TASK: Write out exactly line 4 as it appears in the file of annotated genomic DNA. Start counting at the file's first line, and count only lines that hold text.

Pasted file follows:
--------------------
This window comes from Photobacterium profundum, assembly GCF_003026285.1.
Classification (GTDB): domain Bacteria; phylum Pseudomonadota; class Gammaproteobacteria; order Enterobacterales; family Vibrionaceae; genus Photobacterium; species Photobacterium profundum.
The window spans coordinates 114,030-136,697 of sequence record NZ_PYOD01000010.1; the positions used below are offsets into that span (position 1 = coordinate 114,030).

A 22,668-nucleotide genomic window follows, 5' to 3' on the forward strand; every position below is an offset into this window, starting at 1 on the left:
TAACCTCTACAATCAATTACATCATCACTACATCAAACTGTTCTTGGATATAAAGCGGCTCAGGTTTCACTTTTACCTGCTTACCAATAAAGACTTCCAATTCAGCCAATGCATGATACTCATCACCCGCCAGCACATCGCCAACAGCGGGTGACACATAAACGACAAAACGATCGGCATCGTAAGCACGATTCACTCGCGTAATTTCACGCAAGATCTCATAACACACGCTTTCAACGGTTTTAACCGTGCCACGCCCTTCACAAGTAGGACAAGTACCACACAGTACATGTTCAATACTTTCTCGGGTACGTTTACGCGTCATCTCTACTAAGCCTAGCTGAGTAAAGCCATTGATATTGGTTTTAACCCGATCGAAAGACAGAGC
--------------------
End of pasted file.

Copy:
A 22,668-nucleotide genomic window follows, 5' to 3' on the forward strand; every position below is an offset into this window, starting at 1 on the left: